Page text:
Radio voice Steve Hyder leaves PawSox

Steve Hyder, a radio voice of the Pawtucket Red Sox for nine years, resigned last week but is working on a book detailing his experiences calling the Triple A team’s games.

“I did in nine years with the PawSox and 12 years overall, and it’s kind of lost its luster,” said Hyder. “I felt like I didn’t get the respect at McCoy Stadium that I’ve earned elsewhere. Wherever else I go, I’m treated pretty well. I just didn’t feel like the PawSox valued my services.”

The job as play-by-play voice of the PawSox is considered a stepping-stone to a big-league gig. Don Orsillo, Dave Jageler (Nationals), Dave Flemming (Giants), Andy Freed (Rays), and Dan Hoard (NFL’s Cincinnati Bengals) are among the former PawSox broadcasters who have risen to prominence.

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Hyder, who was the No. 2 voice to Jageler, Freed, and Hoard and remained in the role when Aaron Goldsmith was hired before last season, admits there was frustration in the apparent stagnation.

“I’ve had some great partners over the years, super-talented. Last year, they hired a 28-year-old kid. I’ve got nothing bad to say about him, I don’t blame him for the decision, because I’d take the job if it was offered as he did. But to play second-fiddle again was kind of the last straw.”

Hyder said he had health problems in 2011 that he thought might have contributed to his wariness with his role. But he realized upon a return to full health that his frustration with his place in the hierarchy remained.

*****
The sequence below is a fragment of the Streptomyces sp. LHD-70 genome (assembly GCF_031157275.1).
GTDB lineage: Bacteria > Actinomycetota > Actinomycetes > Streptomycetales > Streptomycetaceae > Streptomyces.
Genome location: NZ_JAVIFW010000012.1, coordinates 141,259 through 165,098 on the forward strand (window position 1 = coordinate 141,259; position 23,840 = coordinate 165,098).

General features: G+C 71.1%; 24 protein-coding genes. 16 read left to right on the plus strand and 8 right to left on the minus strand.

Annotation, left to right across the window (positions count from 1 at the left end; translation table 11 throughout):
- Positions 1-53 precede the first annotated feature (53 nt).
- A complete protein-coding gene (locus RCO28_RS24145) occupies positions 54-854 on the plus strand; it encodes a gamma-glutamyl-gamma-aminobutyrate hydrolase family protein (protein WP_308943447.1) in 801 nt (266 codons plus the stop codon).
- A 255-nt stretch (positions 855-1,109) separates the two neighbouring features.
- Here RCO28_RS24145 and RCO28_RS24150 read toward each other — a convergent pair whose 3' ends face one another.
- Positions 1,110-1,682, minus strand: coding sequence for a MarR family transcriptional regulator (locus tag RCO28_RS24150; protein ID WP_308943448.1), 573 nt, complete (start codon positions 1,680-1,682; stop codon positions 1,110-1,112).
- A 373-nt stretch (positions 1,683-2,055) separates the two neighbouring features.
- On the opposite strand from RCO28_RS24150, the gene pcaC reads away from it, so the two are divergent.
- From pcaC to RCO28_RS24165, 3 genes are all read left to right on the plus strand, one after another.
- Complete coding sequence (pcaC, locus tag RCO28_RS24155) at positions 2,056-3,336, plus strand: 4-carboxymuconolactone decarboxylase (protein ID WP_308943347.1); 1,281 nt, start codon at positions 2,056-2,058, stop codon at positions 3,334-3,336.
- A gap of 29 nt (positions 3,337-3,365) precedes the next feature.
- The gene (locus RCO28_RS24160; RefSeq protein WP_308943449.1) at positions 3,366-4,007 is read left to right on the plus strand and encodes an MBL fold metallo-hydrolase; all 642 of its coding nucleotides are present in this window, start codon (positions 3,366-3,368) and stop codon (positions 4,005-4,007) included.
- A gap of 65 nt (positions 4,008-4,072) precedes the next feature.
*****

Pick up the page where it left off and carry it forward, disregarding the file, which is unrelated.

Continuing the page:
“You can only do so much when the handwriting is on the wall,” he said. “I’d be a dummy if I kept banging my head against the wall over and over again and doing the same thing. I have had a great time, you know, I’ve forged some tremendous relationships with players and managers with guys like Torey Lovullo and Ron Johnson and Buddy Bailey and Arnie Beyeler and guys like that, but at the end of the day, you’ve got to think a little bit about the future.”

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While he figures out his next step, he will work on his book about his experiences with the PawSox. It already has a catchy working title: “The Real McCoy.”

“A lot of anecdotes about stuff that has happened over time, fun stuff with the players, and then I kept a very detailed diary of the 2012 season when they won the Governor’s Cup, so that’s what it will be all about,” he said. “I don’t think everybody is going to be quite happy with it, to be quite honest with you, but it will be my honest perspective, and it will be entertaining, I hope.”

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